Hello fellow creators! Watercoloring can be challenging some days, but most days, it's one of my favorite things to do when I want to relax. Today I'm showing one of my favorite items to watercolor, and that's wildflowers! Wildflowers are the BEST flower to paint with watercolor because they really are wild, meaning there's no such thing as a mistake!
Here's a quick, simple, and fun way to paint a delicate, loose wildflower using some of my favorite watercolors. I’ve broken down the whole process into 4 simple steps with a TON of images to reference. By the end of this tutorial, you'll be ready to loosen up those brush strokes and paint some colorful wildflowers!
- Watercolor paper
- Watercolors (Sap green, Quinacridone Rose, Pyrrol Scarlet, Ultramarine)
- Size 8 Round Brush
- Paper Towels
- Jar of Clean Water
Step 1: Paint Petals
I always like to start with the flower petals, then move onto the stem and leaves. This gives me the freedom to place the flowers where I want without worrying about where the stems are! For this one, we'll be working from the top and sloooowly moving downwards.
I take some Quinacridone Rose and a little bit of Pyrrol Scarlet and mixed it in my palette with lots of water. Feel free to use any colors you'd like or whatever you have lying around! Wildflowers can be any color we want!
Make small brush marks on top of the page. These brush marks will be the petals. Make them just slightly bigger as you move downwards. Your wildflowers will become wider when you continue to the bottom!
Keep alternating them on the left and right side, as you move down, keep a tiny gap in the center for the stem.
Increase the size of your brush marks as you move down, while you increase the intensity of the color by adding less and less water on your brush.
Make sure to keep a lot of white space between the petals, and try not to overcrowd them!
You can always go back and fix the structure of your flower by adding flowers to balance out your shape. If you think the top of your flower could be a little thinner, go back and add smaller strokes on top! You can also add little strokes here and there all through the flower, including some in the center. Don't forget, there are no mistakes with wildflowers!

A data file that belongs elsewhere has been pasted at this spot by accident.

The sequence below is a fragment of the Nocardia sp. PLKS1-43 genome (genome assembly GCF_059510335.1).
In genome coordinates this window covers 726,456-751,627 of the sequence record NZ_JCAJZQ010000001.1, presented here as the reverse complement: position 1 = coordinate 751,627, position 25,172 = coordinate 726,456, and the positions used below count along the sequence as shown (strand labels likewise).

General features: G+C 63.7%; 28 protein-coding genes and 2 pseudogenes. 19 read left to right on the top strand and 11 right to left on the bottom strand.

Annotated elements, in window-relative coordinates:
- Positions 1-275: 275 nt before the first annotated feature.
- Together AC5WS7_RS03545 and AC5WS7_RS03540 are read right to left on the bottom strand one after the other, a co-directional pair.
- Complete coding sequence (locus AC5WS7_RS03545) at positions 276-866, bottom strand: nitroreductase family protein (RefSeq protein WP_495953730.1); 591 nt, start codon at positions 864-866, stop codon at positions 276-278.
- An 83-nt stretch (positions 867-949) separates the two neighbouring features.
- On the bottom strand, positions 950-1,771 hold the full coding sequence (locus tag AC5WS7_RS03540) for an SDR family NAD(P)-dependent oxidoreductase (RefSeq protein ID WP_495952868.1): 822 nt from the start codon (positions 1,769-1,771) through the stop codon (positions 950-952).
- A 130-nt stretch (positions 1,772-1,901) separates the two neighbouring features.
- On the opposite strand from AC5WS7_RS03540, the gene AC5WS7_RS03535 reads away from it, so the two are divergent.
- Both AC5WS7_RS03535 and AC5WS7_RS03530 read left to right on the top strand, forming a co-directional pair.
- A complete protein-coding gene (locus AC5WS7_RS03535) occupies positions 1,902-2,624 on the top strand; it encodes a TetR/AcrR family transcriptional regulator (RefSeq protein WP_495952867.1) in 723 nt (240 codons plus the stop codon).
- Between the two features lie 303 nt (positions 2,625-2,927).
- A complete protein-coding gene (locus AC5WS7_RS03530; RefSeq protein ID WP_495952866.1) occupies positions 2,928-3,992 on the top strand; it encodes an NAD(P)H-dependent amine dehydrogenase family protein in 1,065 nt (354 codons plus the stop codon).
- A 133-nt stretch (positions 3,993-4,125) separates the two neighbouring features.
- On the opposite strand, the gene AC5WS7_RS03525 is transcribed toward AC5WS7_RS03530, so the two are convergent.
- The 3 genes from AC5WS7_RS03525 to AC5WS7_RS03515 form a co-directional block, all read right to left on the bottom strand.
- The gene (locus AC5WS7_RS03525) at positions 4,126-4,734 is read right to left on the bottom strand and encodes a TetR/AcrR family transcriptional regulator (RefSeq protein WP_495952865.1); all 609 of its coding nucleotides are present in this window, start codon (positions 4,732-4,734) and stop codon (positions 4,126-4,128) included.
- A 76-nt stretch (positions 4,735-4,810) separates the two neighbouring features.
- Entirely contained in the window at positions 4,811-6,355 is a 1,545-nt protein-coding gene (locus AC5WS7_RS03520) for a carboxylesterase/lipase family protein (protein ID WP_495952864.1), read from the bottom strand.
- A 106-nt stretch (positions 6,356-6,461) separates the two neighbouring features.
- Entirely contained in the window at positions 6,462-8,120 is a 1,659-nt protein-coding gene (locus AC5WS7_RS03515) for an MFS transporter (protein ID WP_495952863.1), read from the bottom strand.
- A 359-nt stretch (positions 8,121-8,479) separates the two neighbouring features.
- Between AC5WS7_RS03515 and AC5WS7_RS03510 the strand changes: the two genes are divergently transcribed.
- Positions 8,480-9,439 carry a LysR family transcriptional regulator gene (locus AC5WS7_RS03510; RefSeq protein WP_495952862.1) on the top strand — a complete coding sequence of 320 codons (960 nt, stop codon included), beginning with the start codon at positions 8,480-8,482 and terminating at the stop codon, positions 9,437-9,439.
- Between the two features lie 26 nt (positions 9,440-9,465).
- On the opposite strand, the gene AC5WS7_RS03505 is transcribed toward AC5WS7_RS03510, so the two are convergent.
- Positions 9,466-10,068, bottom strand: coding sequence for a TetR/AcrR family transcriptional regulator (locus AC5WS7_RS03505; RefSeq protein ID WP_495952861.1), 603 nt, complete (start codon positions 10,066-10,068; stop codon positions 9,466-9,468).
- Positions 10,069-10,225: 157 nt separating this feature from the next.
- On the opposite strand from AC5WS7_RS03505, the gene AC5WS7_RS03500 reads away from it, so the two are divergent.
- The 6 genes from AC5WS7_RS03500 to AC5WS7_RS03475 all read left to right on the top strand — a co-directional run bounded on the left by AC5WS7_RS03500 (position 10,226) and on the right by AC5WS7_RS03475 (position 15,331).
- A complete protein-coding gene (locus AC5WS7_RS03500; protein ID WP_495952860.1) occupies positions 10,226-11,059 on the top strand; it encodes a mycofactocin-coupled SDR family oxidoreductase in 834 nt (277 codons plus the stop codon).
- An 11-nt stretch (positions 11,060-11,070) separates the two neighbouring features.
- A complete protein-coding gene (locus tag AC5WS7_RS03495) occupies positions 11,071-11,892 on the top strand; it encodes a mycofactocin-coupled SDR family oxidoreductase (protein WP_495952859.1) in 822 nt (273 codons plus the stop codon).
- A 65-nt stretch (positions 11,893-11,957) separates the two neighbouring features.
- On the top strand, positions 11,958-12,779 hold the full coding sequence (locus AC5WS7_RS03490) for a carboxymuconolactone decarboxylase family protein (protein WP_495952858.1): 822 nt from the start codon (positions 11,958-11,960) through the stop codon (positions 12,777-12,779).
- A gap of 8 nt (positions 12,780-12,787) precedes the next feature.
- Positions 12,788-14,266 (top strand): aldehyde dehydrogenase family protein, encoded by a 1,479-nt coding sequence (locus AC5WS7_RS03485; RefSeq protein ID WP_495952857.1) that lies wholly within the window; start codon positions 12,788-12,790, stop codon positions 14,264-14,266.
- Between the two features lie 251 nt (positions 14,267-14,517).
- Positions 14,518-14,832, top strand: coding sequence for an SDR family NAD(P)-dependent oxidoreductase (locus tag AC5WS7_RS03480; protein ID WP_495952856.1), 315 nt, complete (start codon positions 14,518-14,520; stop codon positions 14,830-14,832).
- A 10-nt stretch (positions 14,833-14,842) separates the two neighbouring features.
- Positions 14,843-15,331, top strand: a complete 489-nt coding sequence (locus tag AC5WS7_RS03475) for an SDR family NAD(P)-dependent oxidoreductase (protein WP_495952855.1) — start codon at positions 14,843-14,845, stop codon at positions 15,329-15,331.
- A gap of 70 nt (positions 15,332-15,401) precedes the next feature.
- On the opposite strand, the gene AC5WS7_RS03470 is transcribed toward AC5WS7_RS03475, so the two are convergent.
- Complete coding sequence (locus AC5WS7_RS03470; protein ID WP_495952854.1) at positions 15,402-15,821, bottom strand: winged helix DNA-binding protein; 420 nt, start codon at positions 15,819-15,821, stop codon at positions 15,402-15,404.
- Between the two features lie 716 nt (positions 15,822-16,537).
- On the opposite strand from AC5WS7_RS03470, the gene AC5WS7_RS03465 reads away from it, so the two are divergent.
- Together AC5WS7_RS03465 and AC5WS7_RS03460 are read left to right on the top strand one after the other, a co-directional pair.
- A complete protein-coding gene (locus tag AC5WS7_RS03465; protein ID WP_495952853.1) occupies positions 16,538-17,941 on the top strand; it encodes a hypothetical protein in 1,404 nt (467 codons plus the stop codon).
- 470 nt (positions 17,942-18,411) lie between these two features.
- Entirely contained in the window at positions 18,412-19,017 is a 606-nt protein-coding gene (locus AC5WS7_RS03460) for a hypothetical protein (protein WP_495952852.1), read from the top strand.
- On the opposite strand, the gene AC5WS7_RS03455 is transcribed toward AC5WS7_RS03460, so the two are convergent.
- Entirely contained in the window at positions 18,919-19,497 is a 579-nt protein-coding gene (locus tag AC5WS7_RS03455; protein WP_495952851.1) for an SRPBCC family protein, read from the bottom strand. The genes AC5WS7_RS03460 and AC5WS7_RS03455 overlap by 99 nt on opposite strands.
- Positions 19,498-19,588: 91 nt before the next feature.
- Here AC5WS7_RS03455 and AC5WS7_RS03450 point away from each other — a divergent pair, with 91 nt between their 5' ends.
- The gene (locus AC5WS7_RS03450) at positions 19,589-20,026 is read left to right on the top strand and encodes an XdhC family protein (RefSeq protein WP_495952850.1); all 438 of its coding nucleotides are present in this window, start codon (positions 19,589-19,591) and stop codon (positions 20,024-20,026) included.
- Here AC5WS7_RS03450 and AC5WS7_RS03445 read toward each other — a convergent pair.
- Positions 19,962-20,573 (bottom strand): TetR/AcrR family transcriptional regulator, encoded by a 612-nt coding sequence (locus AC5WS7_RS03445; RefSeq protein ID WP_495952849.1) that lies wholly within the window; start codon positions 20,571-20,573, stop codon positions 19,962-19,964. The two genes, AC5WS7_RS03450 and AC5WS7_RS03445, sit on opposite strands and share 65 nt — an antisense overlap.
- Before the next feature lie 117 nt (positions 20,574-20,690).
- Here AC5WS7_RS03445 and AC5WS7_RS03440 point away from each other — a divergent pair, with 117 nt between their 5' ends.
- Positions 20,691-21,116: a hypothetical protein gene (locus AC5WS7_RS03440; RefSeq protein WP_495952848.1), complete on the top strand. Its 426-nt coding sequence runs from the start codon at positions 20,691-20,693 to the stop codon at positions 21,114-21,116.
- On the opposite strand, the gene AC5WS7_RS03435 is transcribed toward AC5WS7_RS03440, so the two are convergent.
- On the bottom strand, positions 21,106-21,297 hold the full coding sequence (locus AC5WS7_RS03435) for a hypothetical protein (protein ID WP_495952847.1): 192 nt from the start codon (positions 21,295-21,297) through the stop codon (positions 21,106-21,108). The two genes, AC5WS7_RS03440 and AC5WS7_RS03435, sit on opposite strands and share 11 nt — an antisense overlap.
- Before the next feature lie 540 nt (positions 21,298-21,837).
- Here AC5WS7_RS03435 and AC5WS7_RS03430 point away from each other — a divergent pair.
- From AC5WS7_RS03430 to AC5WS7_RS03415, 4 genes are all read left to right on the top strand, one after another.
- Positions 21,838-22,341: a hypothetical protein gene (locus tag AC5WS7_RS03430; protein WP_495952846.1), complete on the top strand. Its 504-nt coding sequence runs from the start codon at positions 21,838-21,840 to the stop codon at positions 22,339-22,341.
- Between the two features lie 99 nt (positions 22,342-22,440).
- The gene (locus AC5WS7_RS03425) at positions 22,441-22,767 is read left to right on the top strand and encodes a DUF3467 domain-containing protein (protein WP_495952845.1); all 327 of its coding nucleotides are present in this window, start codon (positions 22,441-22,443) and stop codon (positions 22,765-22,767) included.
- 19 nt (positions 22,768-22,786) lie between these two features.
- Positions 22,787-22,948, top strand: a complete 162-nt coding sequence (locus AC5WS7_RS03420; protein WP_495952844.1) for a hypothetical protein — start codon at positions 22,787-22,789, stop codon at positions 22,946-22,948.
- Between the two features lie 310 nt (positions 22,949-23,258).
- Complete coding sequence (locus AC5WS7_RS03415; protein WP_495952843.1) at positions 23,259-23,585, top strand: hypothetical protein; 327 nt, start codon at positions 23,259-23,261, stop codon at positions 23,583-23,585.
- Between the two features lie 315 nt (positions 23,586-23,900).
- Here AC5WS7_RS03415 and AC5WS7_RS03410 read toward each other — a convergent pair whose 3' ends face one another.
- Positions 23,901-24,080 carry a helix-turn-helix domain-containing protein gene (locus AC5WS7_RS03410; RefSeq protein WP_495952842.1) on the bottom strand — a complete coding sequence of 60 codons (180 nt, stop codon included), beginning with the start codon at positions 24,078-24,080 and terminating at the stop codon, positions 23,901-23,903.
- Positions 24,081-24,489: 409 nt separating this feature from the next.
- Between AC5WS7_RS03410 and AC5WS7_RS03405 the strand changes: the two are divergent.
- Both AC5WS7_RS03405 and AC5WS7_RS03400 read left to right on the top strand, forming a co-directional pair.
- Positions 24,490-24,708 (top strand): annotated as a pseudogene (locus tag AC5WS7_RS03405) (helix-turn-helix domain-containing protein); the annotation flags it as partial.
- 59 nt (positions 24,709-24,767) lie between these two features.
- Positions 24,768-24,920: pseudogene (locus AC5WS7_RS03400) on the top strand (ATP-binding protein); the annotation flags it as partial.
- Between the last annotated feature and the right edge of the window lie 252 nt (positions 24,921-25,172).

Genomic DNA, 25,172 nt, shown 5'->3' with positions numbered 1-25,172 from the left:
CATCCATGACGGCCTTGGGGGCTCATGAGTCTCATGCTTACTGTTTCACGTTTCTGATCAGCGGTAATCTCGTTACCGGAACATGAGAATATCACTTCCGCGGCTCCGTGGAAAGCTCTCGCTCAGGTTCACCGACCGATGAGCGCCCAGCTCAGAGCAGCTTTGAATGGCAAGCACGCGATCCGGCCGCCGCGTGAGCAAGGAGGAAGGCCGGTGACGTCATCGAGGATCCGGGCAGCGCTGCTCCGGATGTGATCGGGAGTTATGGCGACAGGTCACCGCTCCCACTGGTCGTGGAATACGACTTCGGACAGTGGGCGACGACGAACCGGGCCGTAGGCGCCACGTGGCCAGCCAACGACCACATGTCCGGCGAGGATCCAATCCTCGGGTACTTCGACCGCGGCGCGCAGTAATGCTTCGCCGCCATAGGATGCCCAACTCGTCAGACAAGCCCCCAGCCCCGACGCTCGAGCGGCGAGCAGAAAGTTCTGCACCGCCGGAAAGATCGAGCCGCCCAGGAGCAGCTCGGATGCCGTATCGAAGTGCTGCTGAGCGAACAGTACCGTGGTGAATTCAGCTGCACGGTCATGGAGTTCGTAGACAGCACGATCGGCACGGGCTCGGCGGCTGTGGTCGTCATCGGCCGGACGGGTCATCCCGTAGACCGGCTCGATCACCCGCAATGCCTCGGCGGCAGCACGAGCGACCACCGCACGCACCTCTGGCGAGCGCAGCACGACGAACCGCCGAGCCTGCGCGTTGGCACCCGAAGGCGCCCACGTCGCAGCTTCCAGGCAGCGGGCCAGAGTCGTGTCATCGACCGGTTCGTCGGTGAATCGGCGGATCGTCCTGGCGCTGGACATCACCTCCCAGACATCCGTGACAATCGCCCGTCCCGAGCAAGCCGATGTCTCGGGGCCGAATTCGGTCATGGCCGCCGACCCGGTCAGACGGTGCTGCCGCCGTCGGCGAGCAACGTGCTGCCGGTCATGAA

Step 2: Add Some Character
While the basic shape of your flower is already defined by your petals, you can still add some darker tones to give your flower a little more character. There's a lot of potentials to make your wildflower super unique in this step!
By mixing a little bit of Ultramarine with the Quinacridone Rose (or whatever you have lying around), create a darker hue, and gently add the color to the tips of the petals. If the petals are still wet, enjoy watching them bleed through the petals. It is not necessary to add these strokes on all the petals, but I make sure I add them to the bigger ones!
Step 3: Begin Painting Your Leaves and Stem
Mix some Sap Green with a tiny bit of the Quinacridone Rose for the stem and leaves. Similar to the petals, go ahead and start painting the stalk/stem from the top. Then, paint little dots on top and as you continue down, try to make them slightly bigger.
Always make sure that the stem isn't a single straight line, but small, thin lines with white spaces in between. Try to vary the thickness of the lines and not worry about connecting all the petals to the stem. That way it gives your wildflowers a more all-natural look!
Similar to the petals, as you continue down, darken the greens by adding less and less water. Also, add small leaves between the flowers. With one long gentle stroke, paint the stem. Then it's time to add some leaves!
Step 4: Add Detail to the Stem
Using the same mix of green, load your brush with the color and gently press your entire brush onto the paper to get some wide leaves, and swiftly lift them to get the pointy ends.
Make sure you don't simply stack the leaves one above the other, but to give it some movement in different directions and angles. You could even try to overlap some leaves over others to make it look more natural! And boom! All done! I hope you found this tutorial useful and most importantly, a great way to get your creativity going.
I hope this helps you to loosen up your strokes and makes watercolor a little less intimidating! Because it's one of the best ways to express yourself!
My name is Sushma Hedge and I'm a watercolor artist, Skillshare teacher, and overall lover of all kinds of art. You can find more of my watercolor paintings on my Instagram handle, @sushhegde AND if you're interested in learning how to paint even more wildflowers, stop by my Skillshare and sign up for one of my classes!